Sunday, August 19, 2012
So, even in the best of times, all a law school admissions probability calculator could really tell you was how important the subjective pieces of your application were likely to be. That is useful information, but it's a far cry from being able to punch in your numbers and learn what your actual chances of admission to a particular school might be.
And that was in better days.
This year, I'm not even posting a link. Yes, I know you'll probably just leave my blog and go look elsewhere for that information, but I'm not going to make it easy for you. And I'm going to hope that you've read this post before you go looking. Because this year the value of those projections will be even lower than it's been in past years. That's because probability calculators are typically based on last year's numbers. The one I linked to last year, based on LSN numbers, relies entirely on self-reported data. Yes, that data skews a bit and may not be entirely reliable, but it was enough to give you an idea. Enough, that is, when the applicant pool and the number of applicants and the number of available seats at a given school were relatively stable.
That, as you probably know, is not this year. Applications are down. The demographics of the applicant pool may well shift with the decline in numbers, but we don't yet know what the characteristics of this year's law school hopefuls will be. And, to further complicate the predictive process, several law schools have announced that they'll be admitting smaller classes. In short, the many shifting variables have rendered predictions that were already qualified and speculative even more so. Look if you must, but take what you learn with a very large grain of salt.
Sunday, September 11, 2011
That's why it can be dangerous to take what you read too much to heart.
Let me be clear: I am definitely not suggesting that you ignore the experts or assume that you know better than those actually involved in the process or with long experience helping applicants through it. That would be self-defeating.
But take those books, tip sheets, websites, etc. for what they're worth, which is (in the case of good ones) good general information that may or may not apply to your situation. The key to maximizing your applications is to figure out the best way to present your experiences, strengths, weaknesses, etc. It's determining how to make your application, your personal statement, your recommendations and your supplemental materials complement one another to create the most compelling overall package.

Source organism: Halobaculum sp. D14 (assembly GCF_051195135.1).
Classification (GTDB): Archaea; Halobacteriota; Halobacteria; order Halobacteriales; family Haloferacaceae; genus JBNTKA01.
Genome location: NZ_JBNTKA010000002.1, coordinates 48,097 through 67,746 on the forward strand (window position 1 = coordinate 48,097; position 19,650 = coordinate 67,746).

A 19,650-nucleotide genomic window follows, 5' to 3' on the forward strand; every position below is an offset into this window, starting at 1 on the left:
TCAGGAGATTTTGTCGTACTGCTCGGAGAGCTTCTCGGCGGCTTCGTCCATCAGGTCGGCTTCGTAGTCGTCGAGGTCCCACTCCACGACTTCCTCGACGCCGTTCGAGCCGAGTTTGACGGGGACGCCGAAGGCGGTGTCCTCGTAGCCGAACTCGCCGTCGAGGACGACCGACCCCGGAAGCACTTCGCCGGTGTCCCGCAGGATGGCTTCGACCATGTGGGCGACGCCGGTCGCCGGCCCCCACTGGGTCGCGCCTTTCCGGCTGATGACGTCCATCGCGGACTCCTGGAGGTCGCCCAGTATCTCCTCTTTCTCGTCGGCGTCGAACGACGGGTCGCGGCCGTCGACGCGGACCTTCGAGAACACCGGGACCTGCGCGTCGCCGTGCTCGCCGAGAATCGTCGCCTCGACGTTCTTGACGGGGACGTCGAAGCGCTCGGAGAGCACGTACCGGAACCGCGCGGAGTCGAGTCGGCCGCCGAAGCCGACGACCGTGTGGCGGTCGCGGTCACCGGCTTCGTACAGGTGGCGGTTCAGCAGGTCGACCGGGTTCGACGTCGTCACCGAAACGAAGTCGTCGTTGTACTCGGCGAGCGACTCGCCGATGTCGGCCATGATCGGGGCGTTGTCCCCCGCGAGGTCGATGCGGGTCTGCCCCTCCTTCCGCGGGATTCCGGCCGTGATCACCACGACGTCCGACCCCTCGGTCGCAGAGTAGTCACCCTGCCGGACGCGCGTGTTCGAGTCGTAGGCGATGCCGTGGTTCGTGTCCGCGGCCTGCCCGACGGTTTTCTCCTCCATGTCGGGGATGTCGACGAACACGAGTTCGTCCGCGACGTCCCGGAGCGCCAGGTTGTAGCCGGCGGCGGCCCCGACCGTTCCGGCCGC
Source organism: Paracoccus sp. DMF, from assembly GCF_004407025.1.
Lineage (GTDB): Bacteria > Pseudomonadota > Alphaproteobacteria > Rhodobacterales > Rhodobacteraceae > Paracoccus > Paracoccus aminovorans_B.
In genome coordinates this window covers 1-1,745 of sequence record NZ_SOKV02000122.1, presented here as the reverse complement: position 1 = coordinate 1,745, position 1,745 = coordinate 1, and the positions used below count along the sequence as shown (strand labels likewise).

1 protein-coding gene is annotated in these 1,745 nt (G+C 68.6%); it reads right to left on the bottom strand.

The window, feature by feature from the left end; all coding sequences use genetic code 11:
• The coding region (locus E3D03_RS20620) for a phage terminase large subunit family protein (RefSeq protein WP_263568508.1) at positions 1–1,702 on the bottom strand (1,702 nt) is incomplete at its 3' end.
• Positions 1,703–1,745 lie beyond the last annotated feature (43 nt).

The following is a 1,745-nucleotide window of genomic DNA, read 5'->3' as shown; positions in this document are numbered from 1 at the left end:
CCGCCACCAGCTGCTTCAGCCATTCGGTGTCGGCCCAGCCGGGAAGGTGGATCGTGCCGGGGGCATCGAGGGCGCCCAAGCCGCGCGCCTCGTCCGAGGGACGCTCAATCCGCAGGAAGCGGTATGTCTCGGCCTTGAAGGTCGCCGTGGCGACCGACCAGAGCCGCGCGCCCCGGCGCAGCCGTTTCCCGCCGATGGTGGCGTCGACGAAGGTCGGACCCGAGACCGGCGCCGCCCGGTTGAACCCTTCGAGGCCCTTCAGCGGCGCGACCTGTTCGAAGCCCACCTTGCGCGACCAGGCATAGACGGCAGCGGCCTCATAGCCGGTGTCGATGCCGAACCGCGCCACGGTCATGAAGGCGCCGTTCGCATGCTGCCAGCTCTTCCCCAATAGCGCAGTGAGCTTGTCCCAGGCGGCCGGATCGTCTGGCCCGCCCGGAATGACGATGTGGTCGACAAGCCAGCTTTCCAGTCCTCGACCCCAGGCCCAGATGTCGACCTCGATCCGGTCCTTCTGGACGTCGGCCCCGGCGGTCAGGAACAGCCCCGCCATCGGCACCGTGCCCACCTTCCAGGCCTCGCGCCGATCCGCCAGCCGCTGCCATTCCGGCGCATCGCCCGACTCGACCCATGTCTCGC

A book can give you guidelines, but it can't apply them for you. The determinations that may well determine the success or failure of your application require discernment--it's up to you to make educated decisions about how the "rules" apply to your particular set of circumstances and how the pieces of your particular puzzle best fit together. This discernment is the make-or-break step in the process. You may be able to make those determinations on your own, or you may find that you need the assistance of a law school admissions consultant to look at your history, interests, strengths and goals with you and help architect that package.
What you can't do (at least, not with good results) is expect to follow a set of "rules" laid out for you in a book or on a website and create the strongest possible package. If it were that easy, every application would look the same...and be entirely useless for impacting the admissions decision.
Sunday, June 26, 2011
One of my suitemates during my first year of law school was an older woman who had returned to school after raising kids not too much younger than I. She would shake her head as I chattered away on the telephone organizing a fundraiser while I put on make-up to go out for the evening. "Tiffany," she would say gravely, "I'm going to be amazed if you graduate."
She was even more amazed when I made Dean's List that semester, and I didn't hear much from her about my lifestyle after that. But really, her concerns weren't unreasonable. From where she was sitting, it looked like I wasn't taking it seriously. She didn't know that I had a secret weapon; even if I'd tried to explain it to her, she might not really have understood how powerful it was.